diversity of experience. They spend two years completing their bachelor degrees at Nazareth. The scholarship also includes a pre‐academic English language training component. The PLUS program is designed to reach a broad sector of college‐age youth from diverse backgrounds and provide them with a greater
understanding of U.S. institutions, society, and culture. Students are encouraged to complement their academic work with extracurricular activities on campus and in the local community. In this respect, the new PLUS group is committed to enhancing diversity and multiculturalism on‐campus and off‐
campus. These students are already involved in a activities such as campus clubs and presentations on their respective countries and cultures.
International Circle of Friends
The International Circle of Friends was
formed to encourage the Nazareth community
to become more aware of and to interact with
our ever‐growing and year‐round population of
RIT and U of R campuses. They would love to
international students, faculty, and visitors.
include the Nazareth students in their social
Opportunities to participate abound! Please
activities – and transportation is always needed!
consider adding your name to a list for the fol‐
Please visit their website to see the list of fall
lowing options: offering to drive for outings,
inviting one or two students to your home for
A list of volunteers willing to help is being
an “American‐cooked” meal, offering holiday
compiled. Please call or email Joanie Fitzgerald
accommodations to students otherwise alone in
(x2070 or email@example.com) if you would like to
the dorms, or even proposing outings for some
or the entire group.
We have the opportunity to reach out to our
A local organization, the Rochester Interna‐
guests. It only takes that first step. Please con‐
tional Council, provides services to interna‐
tribute to making their visit to Nazareth College
tional students and visitors and is active on both
a fond memory when they return home.
International Trivia: Did you Know ...? China’s Bei jing Duck Restaurant can seat 9,000 people at one sitting. You share your birthday with at least nine million other people around the world. Canada is an Indian word meaning “Bi g Vi llage.” Australia is the only country that is also a continent. Woodrow Wi lson was the only U.S. presi dent to earn a doctorate. The international telephone di aling code for Antarcti ca i s 672. It i s forbidden for ai rcraft to fly over the Taj Mahal. Europe is the only continent with no deserts. The only active diamond mine in the United States is in Arkansas.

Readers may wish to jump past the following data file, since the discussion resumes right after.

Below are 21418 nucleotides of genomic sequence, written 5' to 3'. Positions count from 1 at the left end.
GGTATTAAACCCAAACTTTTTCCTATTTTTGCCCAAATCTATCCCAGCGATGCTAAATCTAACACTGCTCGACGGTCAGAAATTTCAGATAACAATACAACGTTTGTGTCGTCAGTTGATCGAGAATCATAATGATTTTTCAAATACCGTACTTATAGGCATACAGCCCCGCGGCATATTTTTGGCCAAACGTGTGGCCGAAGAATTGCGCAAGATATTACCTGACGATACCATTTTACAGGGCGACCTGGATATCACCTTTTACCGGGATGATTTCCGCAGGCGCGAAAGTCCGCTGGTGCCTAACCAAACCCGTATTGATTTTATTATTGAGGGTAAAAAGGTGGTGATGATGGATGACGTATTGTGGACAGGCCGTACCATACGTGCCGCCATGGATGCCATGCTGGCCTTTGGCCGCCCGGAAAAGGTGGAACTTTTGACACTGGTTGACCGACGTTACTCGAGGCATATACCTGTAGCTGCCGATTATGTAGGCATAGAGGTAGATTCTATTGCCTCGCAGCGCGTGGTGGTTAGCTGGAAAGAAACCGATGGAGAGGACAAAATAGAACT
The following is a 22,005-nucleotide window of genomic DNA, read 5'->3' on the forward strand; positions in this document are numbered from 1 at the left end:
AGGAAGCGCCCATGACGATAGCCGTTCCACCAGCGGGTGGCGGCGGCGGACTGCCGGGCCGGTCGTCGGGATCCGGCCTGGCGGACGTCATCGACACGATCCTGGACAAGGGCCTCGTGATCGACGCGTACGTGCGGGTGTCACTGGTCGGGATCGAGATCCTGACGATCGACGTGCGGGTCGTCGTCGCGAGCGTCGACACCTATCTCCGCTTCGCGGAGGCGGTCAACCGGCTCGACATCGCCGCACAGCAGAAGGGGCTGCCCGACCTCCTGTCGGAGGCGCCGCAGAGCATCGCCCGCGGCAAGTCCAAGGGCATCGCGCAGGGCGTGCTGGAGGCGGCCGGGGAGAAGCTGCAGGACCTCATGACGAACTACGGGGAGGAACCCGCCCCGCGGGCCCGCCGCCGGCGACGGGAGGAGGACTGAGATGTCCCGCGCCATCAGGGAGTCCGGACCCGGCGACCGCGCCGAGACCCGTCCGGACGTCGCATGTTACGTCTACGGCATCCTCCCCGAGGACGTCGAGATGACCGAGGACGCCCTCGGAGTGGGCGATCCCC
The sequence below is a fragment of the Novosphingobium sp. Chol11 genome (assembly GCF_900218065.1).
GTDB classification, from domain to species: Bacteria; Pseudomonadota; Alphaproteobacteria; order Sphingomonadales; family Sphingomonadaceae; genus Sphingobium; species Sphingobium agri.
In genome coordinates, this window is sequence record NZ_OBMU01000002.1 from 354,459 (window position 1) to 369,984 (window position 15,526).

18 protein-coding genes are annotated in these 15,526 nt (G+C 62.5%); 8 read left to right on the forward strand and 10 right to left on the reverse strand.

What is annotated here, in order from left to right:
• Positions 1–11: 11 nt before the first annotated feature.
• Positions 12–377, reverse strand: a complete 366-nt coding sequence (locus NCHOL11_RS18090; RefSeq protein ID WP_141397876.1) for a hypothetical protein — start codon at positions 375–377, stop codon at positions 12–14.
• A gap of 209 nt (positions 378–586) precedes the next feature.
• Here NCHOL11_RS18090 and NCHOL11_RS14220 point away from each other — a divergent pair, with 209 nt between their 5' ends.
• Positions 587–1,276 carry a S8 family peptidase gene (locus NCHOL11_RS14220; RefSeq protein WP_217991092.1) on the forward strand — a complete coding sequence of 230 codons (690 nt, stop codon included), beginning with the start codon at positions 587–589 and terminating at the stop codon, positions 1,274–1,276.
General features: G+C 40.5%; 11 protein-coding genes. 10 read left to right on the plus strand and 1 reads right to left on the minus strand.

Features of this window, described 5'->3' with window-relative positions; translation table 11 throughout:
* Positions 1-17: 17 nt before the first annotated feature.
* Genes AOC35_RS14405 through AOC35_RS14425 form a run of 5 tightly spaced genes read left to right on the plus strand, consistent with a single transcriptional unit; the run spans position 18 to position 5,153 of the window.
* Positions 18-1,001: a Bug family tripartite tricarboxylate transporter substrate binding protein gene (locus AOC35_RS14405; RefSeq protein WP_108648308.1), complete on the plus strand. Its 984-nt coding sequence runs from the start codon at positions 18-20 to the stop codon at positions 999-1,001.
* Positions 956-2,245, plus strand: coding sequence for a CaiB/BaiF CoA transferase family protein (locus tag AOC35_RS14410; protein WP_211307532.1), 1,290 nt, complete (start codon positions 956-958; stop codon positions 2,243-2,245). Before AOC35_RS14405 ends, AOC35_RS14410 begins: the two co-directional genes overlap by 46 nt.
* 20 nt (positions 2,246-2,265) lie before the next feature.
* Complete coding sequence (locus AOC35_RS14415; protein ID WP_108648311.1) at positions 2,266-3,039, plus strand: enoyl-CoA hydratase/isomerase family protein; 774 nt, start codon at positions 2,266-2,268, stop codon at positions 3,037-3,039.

Building Peace The New Muslim Student Association at Nazareth College by Youness Tihm ’07 In the last few years, Nazareth has focused on becoming more global and open to different cultures, ethnicities, and religions. These goals are supported by the departments of the college, spanning from the president’s office to the student body. The number of Muslim students on campus has significantly grown in the last two years. This is due to the phenomenal efforts of the Center for International Education and other campus organizations to bring more diversity to the college. Currently there are about 15 Muslim students on campus. Now, these Muslim students have organized themselves in an officially recognized group on campus. The newly‐organized Muslim Students Association (MSA) met for the first time on September 20 to discuss future activities and events. The MSA is committed to refuting misconceptions and stereotypes surrounding Islam through active involvement in the community and fostering a sense of tolerance between all faiths and belief systems. The MSA will support Muslim students on‐campus and help them observe their practices in the best way possible. The group will also help strengthen the interfaith dialogue already taking place at the college. As founder of the group, I would personally like to extend my sincere thanks and appreciation for the people who made this possible, and who helped either directly or showed readiness to help this newly formed student body. These people include Ms. Lynne Staropoli Boucher, Director of Campus Ministry, Dr. Mohamed Shafiq, Director of the Center for Interfaith Studies and Dialogue, and Dr. George Eisen, Executive Director of the Center for International Education. 4